I saw Meghan McCain on a talk show. She seemed interesting and engaging and I kind of wanted to read the book. Her goal in writing was to be honest, entertaining and insightful about the 2008 election. She’s certainly honest, and I was entertained, but I didn’t find her writing to be particularly insightful. There’s nothing truly amazing or revelatory in her book, but it’s refreshing to hear from a Republican who isn’t a Far Right, fear-mongering idiot and doesn’t want to toe the party line, but rather smash it to smithereens.
McCain says her motto is “there are no secrets.” She models her writing after Taylor Swift’s songwriting style: if you don’t want Swifty writing a song about you, don’t giver her a reason to write about you. Ditto Meghan. Her sharpest knives are reserved for the Republican Party which has “lost its way in the last ten years” (5). She scolds it for ignoring young people and moderates and turning itself into a members-only club for the Far Right, one that specializes in fear-mongering and group think. Meghan is very anti-group think. She’s a live-and-let-live Republican, except for abortion rights. Oops.
- The first chapter is entitled “How Things Went Badly” and begins the night before Sarah Palin is announced as running mate. Hee.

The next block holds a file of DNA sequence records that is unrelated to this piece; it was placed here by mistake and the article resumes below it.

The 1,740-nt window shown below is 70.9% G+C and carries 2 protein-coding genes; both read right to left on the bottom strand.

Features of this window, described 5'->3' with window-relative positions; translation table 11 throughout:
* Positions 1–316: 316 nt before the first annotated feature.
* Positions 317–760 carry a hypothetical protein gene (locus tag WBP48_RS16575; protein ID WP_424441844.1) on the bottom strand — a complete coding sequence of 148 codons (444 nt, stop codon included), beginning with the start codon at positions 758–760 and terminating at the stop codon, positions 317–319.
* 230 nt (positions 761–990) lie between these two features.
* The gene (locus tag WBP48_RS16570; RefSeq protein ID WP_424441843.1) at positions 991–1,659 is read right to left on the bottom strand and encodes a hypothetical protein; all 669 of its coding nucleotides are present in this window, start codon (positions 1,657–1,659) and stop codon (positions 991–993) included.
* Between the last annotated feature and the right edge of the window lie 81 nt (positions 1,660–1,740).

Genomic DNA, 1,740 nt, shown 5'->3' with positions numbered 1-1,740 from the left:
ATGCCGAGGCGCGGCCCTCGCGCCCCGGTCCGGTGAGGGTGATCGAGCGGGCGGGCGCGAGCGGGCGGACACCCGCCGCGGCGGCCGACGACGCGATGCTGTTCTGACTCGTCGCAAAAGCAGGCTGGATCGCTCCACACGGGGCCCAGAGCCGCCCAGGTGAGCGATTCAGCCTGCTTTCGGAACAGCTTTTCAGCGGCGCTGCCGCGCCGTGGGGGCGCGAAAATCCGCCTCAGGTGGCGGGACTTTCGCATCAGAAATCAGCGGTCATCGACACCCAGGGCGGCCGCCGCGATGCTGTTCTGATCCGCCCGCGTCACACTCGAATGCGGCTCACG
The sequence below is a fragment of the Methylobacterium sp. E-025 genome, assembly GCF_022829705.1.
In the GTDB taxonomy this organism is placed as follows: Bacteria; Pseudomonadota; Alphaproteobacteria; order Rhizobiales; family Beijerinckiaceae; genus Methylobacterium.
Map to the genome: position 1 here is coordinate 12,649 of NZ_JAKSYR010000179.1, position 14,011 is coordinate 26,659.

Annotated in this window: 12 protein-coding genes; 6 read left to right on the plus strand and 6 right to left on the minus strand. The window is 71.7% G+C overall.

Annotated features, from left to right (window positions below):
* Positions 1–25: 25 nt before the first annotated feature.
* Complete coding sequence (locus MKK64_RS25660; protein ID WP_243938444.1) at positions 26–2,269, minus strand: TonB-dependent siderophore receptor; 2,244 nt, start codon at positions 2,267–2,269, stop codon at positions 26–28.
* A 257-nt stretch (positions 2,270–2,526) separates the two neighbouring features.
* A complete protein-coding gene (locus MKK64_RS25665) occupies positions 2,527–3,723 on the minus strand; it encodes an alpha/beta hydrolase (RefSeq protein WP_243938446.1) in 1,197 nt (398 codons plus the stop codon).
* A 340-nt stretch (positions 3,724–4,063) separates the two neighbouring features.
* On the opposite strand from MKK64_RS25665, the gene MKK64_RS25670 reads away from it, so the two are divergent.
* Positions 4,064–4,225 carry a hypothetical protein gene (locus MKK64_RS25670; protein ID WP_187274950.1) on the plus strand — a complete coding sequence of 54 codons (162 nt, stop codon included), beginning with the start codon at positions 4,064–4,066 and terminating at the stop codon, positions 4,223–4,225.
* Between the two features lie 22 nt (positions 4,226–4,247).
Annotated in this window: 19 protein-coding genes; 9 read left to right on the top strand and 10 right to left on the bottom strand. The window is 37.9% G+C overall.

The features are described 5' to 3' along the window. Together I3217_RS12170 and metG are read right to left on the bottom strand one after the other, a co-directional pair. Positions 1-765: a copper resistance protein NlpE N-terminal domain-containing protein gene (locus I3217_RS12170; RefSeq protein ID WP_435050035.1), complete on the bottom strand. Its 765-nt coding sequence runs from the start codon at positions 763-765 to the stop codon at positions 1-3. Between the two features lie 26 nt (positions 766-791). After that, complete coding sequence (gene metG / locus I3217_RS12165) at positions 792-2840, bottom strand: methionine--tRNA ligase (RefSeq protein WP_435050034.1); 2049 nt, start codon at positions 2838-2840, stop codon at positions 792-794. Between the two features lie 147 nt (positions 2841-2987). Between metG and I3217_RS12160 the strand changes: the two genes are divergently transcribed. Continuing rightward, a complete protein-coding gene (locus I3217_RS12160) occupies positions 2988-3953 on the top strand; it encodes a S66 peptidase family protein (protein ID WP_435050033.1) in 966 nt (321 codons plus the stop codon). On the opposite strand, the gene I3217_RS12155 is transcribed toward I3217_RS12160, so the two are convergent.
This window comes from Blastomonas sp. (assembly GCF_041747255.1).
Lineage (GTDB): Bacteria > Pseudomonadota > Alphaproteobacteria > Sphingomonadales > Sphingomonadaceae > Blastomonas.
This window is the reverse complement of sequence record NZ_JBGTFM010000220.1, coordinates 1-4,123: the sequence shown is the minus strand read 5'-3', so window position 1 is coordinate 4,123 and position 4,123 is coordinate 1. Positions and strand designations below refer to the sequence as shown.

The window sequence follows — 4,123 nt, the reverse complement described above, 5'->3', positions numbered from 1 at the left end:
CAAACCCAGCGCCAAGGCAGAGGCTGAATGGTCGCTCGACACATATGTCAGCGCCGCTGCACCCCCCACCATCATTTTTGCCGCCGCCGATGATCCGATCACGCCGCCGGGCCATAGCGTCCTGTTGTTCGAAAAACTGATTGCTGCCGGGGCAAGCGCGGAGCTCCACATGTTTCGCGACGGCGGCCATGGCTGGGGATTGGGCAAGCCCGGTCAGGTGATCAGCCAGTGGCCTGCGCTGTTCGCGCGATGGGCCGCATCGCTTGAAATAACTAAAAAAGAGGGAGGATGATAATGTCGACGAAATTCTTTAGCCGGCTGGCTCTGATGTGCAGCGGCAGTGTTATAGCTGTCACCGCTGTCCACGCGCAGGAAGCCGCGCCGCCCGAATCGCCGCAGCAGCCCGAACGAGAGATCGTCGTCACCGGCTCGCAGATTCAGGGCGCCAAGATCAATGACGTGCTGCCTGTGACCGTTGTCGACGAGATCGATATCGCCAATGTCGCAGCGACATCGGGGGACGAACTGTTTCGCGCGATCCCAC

- When she finally met the Palins her first impressions of Sarah were that “she was the most beautiful politician I had ever seen, that she seemed surprisingly calm, and that she had a ton of kids” (27). Later that night, Meghan joined the rest of us in asking “Who is this woman?” and eventually simply said “Sarah Palin and I are very different women” (152).
- On Mike Huckabee: she’ll never vote for him because “he thinks being gay is immoral and perverted and equivalent to bestiality” and in 1992 wanted to send all HIV positive people to one isolated area of the country, like a leper camp (60).
- Joe Lieberman is “one of the kindest, friendliest, and funniest people I have ever met.” Guess you had to be there.
- Overall, I think poor Meghan could use a friend. She frequently talks about her desire to bond with other daughters-of, and while she is an outgoing extrovert, she’s also insecure, mainly about her role as a daughter-of.
What’s most interesting to me are the brief pages on gender and politics. Meghan recognizes the double standard that if her brothers were like her, they’d be fine, but she’s sent to image consultants and given a makeover. She has a nice few pages about Hillary Clinton and the role of gender in Hillary’s media coverage and the boys club of Republican campaigns.
More things I like: she’s anti-abstinence, pro-contraception and calls out the campaign for using Bristol Palin to glamorize teen pregnancy and over emphasize anti-abortion politics rather than promoting contraception: “[conservatives] go on and on about how evil and wrong abortion is, but don’t like to talk about how easy it is to not get pregnant” (110). School them, Meghan.
The Final Grades
- For young teenagers of the conservative/moderate persuasion: B+
- For politically savvy adults: C